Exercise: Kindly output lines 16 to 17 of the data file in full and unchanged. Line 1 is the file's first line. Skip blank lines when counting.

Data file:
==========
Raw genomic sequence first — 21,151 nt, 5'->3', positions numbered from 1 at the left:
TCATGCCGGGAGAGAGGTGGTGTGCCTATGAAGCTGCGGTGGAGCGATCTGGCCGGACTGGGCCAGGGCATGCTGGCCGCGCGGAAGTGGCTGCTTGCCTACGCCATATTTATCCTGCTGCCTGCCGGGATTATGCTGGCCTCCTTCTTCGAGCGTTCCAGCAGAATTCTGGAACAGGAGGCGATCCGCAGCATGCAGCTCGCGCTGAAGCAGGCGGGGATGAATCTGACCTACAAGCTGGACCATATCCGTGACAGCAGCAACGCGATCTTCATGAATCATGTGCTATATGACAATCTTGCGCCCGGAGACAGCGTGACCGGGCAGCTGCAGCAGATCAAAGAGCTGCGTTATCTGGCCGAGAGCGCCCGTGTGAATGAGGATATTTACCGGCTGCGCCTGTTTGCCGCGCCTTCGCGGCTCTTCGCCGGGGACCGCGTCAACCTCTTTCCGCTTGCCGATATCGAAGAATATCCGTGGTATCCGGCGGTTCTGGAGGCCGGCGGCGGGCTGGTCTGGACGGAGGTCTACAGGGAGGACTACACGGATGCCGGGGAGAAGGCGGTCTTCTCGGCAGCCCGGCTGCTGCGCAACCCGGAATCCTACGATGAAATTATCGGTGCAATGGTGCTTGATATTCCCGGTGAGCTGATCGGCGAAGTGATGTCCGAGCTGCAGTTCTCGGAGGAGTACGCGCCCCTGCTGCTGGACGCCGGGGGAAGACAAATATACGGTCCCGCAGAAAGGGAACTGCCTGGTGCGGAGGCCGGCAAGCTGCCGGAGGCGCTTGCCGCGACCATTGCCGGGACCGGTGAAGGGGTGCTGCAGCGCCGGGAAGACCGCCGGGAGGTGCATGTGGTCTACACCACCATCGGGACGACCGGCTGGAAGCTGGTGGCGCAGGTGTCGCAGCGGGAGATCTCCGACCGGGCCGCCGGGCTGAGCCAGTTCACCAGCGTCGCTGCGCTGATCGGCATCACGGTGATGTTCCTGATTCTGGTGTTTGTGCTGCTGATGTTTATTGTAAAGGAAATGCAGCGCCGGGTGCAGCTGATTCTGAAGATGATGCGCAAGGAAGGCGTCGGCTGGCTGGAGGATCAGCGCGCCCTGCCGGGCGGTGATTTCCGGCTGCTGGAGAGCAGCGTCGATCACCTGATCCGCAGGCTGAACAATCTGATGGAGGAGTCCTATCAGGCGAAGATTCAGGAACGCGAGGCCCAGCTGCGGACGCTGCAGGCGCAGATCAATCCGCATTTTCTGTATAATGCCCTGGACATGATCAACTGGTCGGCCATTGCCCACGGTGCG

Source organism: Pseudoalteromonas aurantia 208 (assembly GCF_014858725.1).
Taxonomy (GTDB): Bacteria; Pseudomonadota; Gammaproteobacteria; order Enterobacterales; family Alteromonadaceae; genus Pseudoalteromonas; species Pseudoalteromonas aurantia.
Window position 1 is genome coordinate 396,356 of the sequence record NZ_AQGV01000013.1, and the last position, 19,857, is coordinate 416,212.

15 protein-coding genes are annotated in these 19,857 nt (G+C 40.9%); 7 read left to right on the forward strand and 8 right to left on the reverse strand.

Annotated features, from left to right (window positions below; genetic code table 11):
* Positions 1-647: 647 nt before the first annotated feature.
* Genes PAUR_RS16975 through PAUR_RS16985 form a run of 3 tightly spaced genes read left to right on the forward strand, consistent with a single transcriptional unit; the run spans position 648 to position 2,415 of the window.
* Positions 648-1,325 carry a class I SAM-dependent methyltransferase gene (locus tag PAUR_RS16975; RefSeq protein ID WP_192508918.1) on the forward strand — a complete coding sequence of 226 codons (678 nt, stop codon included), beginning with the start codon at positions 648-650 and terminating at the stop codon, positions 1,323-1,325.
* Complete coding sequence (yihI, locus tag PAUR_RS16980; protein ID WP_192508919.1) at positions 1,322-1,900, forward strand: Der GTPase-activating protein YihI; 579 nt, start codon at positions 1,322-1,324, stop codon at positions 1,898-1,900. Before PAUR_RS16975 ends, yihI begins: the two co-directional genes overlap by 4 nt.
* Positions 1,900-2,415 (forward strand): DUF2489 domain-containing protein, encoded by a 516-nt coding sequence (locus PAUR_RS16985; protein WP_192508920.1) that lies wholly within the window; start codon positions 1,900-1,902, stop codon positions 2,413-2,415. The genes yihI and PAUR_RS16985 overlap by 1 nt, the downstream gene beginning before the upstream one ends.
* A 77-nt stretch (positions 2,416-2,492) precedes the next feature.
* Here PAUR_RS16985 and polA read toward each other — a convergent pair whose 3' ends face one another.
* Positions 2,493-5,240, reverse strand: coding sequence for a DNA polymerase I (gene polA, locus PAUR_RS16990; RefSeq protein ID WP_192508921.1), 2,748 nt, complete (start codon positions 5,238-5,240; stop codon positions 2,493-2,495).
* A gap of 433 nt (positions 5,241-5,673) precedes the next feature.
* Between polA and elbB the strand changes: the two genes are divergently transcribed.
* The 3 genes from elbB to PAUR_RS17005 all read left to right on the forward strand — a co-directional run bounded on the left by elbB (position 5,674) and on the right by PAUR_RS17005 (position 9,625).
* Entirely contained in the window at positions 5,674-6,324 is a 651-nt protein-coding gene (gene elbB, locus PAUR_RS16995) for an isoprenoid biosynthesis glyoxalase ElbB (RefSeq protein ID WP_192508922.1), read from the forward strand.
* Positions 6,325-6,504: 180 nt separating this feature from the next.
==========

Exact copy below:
* A gap of 433 nt (positions 5,241-5,673) precedes the next feature.
* Between polA and elbB the strand changes: the two genes are divergently transcribed.